After a bit of a break, The Show Must Go Online was firmly back in history mode last week, as it was time for the beginning of Shakespeare’s second tetralogy in Richard II. Not quite as much bloodshed as the previous set of histories that we’ve seen – more posturing and challenging than anything – and so not too much of a jolt from the previous week’s Love’s Labour’s Lost.
I first saw this play as part of the Hollow Crown series, but have since seen some very contrasting theatrical productions; quite fittingly, my first production was the David Tennant-led RSC version (when it returned for a run at the Barbican back in 2016), followed by Joe Hill-Gibbins’ Almeida production (starring Simon Russell Beale), and finally the all-female version – with Adjoa Andoh in the title role – at the Sam Wanamaker Playhouse. The only other version that I wish I’d been able to see was Scena Mundi’s, partly because it was mounted in the beautiful St Bartholomew the Great (at least I got a taste of it via a reading a few weeks ago).
The introduction came from Hailey Bachrach – someone incredibly well-placed to talk about Richard II, as she’s currently completing her PhD at King’s College (in collaboration with Shakespeare’s Globe) on the female roles in the history plays – and she also worked as a research assistant for the Globe’s recent cycle of histories. Richard II was “a king for whom a lot of things go wrong” – and he was “irresponsible and much disliked” (sound familiar..?). The play was written in c.1595, though its most famous performance was in 1601; Elizabeth I was in her 60s and without a designated heir – the Earl of Essex paid the Lord Chamberlain’s Men to put on a performance of the play in the hope it would inspire the audience to rise up and join him in marching on the Queen to force her to grant him an audience. Essex’s rebellion failed, but from then on an “indelible link” was forged between the two monarchs. It’s also a perfect play to be watching now: “What happens when everything we thought we knew falls away?”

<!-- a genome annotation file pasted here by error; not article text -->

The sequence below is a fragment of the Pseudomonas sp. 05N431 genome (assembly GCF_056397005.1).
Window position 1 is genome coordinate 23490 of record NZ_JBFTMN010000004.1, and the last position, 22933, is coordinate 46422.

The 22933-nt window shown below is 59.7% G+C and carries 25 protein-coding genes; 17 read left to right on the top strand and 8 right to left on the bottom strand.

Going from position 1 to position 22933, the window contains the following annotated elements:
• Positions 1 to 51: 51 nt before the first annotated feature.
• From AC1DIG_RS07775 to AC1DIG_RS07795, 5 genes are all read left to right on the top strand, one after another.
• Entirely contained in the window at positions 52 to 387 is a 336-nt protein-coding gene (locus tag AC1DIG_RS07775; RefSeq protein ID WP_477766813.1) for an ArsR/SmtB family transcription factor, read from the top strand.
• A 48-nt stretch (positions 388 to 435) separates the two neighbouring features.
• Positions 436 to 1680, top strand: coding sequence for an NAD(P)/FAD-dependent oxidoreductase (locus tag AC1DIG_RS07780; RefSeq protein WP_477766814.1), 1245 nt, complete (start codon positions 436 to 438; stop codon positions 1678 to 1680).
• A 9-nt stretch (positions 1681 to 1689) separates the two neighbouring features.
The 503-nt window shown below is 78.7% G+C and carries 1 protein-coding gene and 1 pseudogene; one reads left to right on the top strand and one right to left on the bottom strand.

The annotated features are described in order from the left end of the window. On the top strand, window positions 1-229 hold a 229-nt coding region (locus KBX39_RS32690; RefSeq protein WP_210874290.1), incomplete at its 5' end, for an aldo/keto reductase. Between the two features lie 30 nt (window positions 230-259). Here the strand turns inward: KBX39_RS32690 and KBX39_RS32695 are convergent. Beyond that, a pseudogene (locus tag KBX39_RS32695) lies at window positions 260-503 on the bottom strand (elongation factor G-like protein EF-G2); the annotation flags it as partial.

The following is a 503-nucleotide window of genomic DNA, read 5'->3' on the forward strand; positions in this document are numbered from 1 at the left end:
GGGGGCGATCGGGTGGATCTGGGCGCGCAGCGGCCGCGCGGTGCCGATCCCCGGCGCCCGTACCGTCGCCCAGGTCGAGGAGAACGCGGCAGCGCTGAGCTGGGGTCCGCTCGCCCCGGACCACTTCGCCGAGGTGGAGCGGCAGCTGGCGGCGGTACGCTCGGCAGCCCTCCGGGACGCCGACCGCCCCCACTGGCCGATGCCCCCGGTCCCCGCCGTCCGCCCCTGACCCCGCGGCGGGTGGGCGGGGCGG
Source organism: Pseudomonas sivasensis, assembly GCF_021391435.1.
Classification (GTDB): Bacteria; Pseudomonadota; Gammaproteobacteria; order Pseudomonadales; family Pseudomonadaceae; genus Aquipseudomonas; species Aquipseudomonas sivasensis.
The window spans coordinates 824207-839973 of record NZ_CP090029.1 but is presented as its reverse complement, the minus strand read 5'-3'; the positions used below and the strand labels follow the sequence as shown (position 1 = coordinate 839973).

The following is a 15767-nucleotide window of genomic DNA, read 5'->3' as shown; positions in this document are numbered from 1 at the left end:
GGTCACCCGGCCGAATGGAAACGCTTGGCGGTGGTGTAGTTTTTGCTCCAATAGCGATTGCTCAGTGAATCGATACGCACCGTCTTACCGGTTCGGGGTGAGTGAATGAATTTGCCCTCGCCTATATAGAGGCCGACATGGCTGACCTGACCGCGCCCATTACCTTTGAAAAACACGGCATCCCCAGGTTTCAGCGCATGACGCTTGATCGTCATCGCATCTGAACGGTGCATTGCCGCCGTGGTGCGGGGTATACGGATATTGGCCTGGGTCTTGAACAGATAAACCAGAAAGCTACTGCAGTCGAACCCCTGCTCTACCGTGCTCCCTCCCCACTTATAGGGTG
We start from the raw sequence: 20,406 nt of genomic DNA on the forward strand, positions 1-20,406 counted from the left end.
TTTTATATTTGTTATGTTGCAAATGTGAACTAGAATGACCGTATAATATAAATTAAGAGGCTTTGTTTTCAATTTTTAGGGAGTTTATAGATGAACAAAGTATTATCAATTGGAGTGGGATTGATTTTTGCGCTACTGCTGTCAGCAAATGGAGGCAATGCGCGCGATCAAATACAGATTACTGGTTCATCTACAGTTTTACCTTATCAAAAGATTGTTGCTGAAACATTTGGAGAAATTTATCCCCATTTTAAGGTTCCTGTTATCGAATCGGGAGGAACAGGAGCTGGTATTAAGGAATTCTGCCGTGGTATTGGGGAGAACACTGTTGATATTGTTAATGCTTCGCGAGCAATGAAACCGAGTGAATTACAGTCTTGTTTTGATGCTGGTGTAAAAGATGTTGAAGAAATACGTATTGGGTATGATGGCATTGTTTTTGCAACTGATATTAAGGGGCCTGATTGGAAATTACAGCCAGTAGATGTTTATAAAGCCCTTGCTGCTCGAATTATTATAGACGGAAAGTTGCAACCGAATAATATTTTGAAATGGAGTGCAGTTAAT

Spanning the final two years of Richard II’s fairly short (but far from uneventful) reign, the play starts as it means to go on – with a dispute that needs to be settled. Following heated argument between Thomas Mowbray & Henry Bolingbroke, Richard decides that the only way it can be resolved is trial by combat, against the pleas of his uncle (and Bolingbroke’s father) John of Gaunt. When it comes down to it, however, Richard takes it upon himself to make the decision – just before the pair come to blows. Mowbray is banished forever, whereas Bolingbroke is exiled for six years (decreased from ten to appease John of Gaunt); before he leaves, Mowbray predicts that Bolingbroke will be the King’s downfall. Not long after this, John of Gaunt dies and Richard seizes his money & property – prompting Bolingbroke to come out of exile early in order to overthrow the King by way of revenge. His chance to gain some momentum comes when Richard heads over to Ireland to oversee the wars there; by the time he returns, Bolingbroke has executed some of Richard’s loyal followers and converted the Duke of York to his cause. But will he succeed in taking the throne from his cousin?